Before, I spoke about every material being a kind of transformation and conveying certain memories. But what is interesting with memory is that, especially with light, it’s very intuitive. You don’t “learn” to recognise a table when you’re a baby. You are not taught at school that a table is made of a wooden surface with four legs. We have many intuitive memories inside us. What I was looking for with Belt was the flexibility of a line. If you think about it, leather is probably one of the materials that you know best. And then there’s the flexibility. That’s why I called it “belt”. Nobody thinks about doing nice curves with a piece of leather, but intuitively our brain knows it. Every time we touch a belt, it’s funny to know that it contains a certain resistance. Also, I think leather is very contemporary. Just because it’s been around for a long time, doesn’t mean it’s old. I mean, it’s a little bit like glass. Glass is one of the oldest materials in the world and it’s incredibly trendy – and technical – right now. Belt was more about saying that you should be able to touch it with your hands and you should be able to adjust it within the space. That was the real meaning of leather. I started horse-riding 6 or 7 years ago, which I really enjoy, and I got totally fascinated by all the leatherwork. Everything has to be precise and reduced to a minimum so as not to hurt the horse. Belt conveys the idea that there should be a nice line with a certain freedom, which is where the electricity comes from. I knew that leather would make the structure very sculptural and surprising, with this big shape hanging in the space. People trust leather, somehow. And I need people to trust me. So that’s Belt. It has its roots in a reality that everybody is familiar with but the overall result is very impressive. What I love about light is that, in a certain sense, I’m always looking for the white wall. Again, minimal art… Of course, rooms are all very different and made of many things, but I especially like lighting when it’s in a very free space. You know, on the ceiling. The ceiling can be quite big and there is a lot of air, so you can make big and beautiful things – creating a big feeling like a tree, an umbrella or something like that. That’s why I find light amazing: it gives a certain dramatic aspect inside the room. That’s what I think Belt is like, because once you see it you can’t forget it. When it’s above you, you just know it’s there. It’s like when you’re sitting somewhere and there’s a tree nearby: you know that the tree is there, and it’s a nice weight next to you.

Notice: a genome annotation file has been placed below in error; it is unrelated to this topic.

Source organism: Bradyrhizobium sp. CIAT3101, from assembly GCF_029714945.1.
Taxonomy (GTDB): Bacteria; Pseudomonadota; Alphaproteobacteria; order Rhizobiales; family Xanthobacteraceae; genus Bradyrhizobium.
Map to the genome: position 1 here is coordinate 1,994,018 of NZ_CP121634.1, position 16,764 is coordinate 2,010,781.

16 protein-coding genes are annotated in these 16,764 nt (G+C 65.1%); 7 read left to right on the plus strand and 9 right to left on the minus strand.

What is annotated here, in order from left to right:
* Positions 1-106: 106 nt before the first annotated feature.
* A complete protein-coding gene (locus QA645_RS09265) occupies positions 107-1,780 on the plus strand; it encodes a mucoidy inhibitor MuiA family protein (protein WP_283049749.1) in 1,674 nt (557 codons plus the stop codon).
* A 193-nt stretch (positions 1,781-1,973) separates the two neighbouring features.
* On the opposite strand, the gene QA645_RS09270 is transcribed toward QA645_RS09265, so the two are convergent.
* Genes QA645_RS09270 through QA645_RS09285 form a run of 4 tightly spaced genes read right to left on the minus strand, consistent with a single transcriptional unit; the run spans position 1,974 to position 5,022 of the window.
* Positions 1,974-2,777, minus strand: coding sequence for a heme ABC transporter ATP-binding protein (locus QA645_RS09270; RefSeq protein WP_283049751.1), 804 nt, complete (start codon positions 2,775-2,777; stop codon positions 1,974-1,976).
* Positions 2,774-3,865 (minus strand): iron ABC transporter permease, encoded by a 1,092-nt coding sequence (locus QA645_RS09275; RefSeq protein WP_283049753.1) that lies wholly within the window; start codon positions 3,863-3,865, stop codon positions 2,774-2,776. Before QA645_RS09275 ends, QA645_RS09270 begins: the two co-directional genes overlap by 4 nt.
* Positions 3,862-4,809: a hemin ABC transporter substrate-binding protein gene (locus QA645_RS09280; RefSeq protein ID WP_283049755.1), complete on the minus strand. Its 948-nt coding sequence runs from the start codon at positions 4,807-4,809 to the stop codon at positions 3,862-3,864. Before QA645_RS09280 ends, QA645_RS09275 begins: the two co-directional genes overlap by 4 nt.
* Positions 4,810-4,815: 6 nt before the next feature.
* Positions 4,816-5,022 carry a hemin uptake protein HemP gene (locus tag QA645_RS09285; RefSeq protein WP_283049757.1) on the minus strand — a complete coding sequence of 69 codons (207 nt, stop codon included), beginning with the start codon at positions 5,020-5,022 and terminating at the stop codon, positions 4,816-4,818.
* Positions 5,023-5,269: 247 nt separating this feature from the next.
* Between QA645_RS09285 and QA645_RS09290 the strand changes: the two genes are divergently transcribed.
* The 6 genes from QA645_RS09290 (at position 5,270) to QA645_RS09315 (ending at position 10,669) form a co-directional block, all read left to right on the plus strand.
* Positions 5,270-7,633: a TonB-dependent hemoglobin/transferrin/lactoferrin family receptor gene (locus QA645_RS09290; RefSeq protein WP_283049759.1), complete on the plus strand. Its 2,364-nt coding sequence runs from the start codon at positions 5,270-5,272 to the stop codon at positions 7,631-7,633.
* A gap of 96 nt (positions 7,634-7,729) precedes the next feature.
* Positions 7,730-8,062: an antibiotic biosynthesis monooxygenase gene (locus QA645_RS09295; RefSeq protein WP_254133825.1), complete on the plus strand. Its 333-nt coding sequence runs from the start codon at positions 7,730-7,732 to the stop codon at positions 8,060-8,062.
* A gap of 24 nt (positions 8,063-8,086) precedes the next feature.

Do you consider the ceiling a white cube for light?

I think you can really connect to light with your body – in a visual and sculptural way. That would never happen, for example, with a table. Perhaps with a chair and its shape. Light can really feel like a character. That’s why lighting is a very interesting area to work in. You can create something that establishes a very strong bond with your body. The same with leather. People fully identify with the way it’s made. If you take a 5-year-old kid to see Belt and ask them how to attach it, they will tell you to make a loop with the leather. They will understand everything. But when you tell them what it is, they will be surprised. They will probably say that it’s a quite strange light. I love that kind of tension.

From the spoon to the city. How important is attention to detail for you? Can detail also be applied on an urban scale?